N. N. Ge
“Ge met N. L. Tolstoy in 1882. This acquaintance, which turned into a close friendship, left a deep mark on the work of the last years of the artist’s life. Tolstoy’s influence on Ge is not limited to the moral interpretation of biblical texts and the preaching of moral self-improvement. It is also revealed in the deep psychology of the portraits of this period. Written with great artistic power, they personify the artist’s faith in man and show his creative potential.
By 1884, there is a “portrait of the writer Tolstoy” (Tretyakov Gallery), written in the study of his house in Khamovniki, when Tolstoy was working on the book “What is my faith?” This creative process was reproduced by Ge in a portrait, he created a portrait painting, like many Russian artists of those years.
Nikolai Nikolaevich Ge (1831 – 1894) was one of the most original Russian painters. His great-grandfather (Gay) immigrated from France at the end of the 1863th century. After a number of great successes – especially the painting “The Last Supper” (1875) – Ge experienced a deep creative crisis in XNUMX. He renounced art and continued to deal with issues of religion and morality. He bought a small farm in Ukraine, near Chernigov, and tried to live by rural labor: after all, art, as he now said, cannot serve as a means of life, it cannot be traded.
Friendship between Ge and Tolstoy began in 1882. That year, Ge accidentally read Tolstoy’s article in the newspapers about the “population census” in Moscow. Having visited the cellars and seeing the unfortunate in them, Tolstoy wrote: “Our dislike for the lower ones is the reason for their poor condition.” This phrase electrified Ge, he went to Moscow, lived there for more than a month and visited Tolstoy every day. He began to portray Tolstoy and his family. Subsequently, he visited him several times in Yasnaya Polyana; they became close, among other things, for the reason that after writing Anna Karenina, Tolstoy himself experienced a deep life crisis and a strong process of rebirth. They corresponded, exchanged plans. Ge consulted with Tolstoy about his work and followed his advice to express simple Christianity in his paintings, generally understood and needed by people.
Ge became a very early Tolstoyan. He tried to follow all the teachings of Tolstoy in the arrangement of his personal life. He began to work physically, laying stoves for his neighbors. “Having worked this way all day, N.N. still hardly ate. At this time, he became a vegetarian (before he almost exclusively ate beef) and even intensely desired to eat what he did not like: for example, he liked buckwheat porridge, and therefore ate millet, all this with vegetable oil, or without oil at all. However, later, little by little, all these exaggerations ceased. Tolstoy makes an entry in his diary that Ge (“grandfather”) said: one should not “force others to serve oneself in the simplest things.” He honored Tolstoy especially for the fact that many of the ideas and concepts that were dear to him were formulated by Tolstoy earlier and more clearly than him. In 1886, he renounced his property, copied it to his wife Anna Petrovna and children. True, the “simplified life” that Ge led during the last 12 years of his life remained rather alien to Zhenya. “My mistress does not want to live simply,” Ge wrote to Tolstoy on June 30, 1890. Correspondence between Ge and Tolstoy began shortly after 1882 and continued until Ge’s death.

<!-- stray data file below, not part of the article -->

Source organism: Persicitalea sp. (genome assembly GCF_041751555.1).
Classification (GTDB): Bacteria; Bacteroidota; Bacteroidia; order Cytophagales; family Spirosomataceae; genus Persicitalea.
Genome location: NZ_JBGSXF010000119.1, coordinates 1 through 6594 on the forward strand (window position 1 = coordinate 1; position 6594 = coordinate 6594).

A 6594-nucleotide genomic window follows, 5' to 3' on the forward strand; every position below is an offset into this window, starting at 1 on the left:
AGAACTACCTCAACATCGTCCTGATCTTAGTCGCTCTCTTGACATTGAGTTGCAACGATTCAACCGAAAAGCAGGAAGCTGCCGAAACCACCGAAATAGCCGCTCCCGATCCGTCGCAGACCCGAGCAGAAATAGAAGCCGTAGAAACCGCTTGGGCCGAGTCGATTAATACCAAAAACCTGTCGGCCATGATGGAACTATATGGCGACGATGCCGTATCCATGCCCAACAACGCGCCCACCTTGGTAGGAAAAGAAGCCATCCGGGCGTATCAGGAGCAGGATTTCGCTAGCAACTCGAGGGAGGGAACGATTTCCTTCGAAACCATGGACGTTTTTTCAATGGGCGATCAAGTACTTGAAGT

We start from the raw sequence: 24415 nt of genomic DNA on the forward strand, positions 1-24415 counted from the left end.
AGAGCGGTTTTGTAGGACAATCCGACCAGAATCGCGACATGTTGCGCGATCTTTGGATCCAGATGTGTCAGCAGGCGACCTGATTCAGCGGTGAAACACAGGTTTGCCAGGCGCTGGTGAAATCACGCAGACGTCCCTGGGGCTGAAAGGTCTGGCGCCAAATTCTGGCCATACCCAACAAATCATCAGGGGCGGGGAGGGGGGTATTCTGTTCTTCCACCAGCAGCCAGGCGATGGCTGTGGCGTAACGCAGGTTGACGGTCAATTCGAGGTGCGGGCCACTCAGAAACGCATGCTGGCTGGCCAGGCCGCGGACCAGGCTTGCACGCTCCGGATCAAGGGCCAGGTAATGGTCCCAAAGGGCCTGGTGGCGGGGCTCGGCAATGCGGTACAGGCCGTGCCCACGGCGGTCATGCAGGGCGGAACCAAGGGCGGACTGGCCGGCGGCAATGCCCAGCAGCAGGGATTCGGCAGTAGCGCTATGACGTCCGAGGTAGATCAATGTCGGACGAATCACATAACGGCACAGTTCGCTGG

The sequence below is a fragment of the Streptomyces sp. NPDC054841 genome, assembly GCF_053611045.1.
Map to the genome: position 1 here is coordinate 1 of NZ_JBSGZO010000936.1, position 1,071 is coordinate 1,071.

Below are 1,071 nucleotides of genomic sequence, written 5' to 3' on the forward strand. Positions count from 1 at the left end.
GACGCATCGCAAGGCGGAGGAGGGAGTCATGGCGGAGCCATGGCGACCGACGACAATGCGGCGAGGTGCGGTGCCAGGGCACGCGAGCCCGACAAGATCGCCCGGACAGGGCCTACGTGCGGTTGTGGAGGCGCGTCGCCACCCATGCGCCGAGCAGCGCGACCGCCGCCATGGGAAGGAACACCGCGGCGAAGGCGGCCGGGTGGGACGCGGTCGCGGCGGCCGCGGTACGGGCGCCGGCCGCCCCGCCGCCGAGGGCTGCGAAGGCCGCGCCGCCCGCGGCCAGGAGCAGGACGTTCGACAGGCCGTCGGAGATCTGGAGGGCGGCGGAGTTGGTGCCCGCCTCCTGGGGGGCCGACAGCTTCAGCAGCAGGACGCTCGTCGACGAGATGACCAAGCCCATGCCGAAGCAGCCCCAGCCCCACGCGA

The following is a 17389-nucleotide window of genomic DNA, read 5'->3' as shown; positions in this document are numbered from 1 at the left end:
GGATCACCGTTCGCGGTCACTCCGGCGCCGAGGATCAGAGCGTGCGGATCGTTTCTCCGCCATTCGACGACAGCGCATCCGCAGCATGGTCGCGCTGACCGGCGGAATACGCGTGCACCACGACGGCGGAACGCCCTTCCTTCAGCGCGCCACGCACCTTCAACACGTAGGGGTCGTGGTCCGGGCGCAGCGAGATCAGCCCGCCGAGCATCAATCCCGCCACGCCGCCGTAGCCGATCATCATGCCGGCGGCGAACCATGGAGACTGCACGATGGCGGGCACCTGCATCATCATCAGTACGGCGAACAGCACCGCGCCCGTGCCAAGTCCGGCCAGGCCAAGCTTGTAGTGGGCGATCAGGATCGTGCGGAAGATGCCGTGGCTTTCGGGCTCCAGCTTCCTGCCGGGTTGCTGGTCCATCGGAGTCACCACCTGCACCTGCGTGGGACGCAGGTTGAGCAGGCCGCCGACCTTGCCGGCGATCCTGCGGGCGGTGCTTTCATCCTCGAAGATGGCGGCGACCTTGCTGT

In mid-June 1892, Ge warmly welcomed the publication of Tolstoy’s article The First Step. He praised this intercession for vegetarianism in letters to the author, and as he read the text to others, he tried to propagate it. Otherwise, he informed Tolstoy in detail about the state of his garden: “The gardens are good. <...> the corn is already big, potatoes, beans, everything is fine.”
Ge became close to Tolstoy to such an extent that Tolstoy could jokingly say: “If I am not in the room, then N.N. can answer you; He will say the same thing as me.
When the first All-Russian Congress of Vegetarians was held in Moscow in 1913, Ge had been dead for almost 20 years. But the “vegetarian exhibition”, open from 16 to 21 April, was also decorated with his paintings. Friendship with Tolstoy soon extended to the artist’s son, Nikolai Nikolaevich Ge (1857-1949). Tolstoy’s correspondence with him was even more extensive than with his father. In the album of the dining room “Toothless Nutrition” in the city of Tashkent, one could read the following entry by Nikolai Nikolayevich: Vegetarian lifestyle is “only the first step that Lev Nikolayevich wrote about 25 years ago. And so far she is the first. This trampling on the first step leads to the fact that many have descended from it after having once climbed it with enthusiasm. <...> In order for the first step to become a step and be the first, it is necessary that other steps follow it. Vegetarianism in itself is only cleanliness and leads to hypocrisy and self-gratification, if it is not the beginning of a more rational human life: to “non-eating of the houses of widows and orphans”, so that it becomes the first step in human life. (June 8, 1910). Nicholas Ge.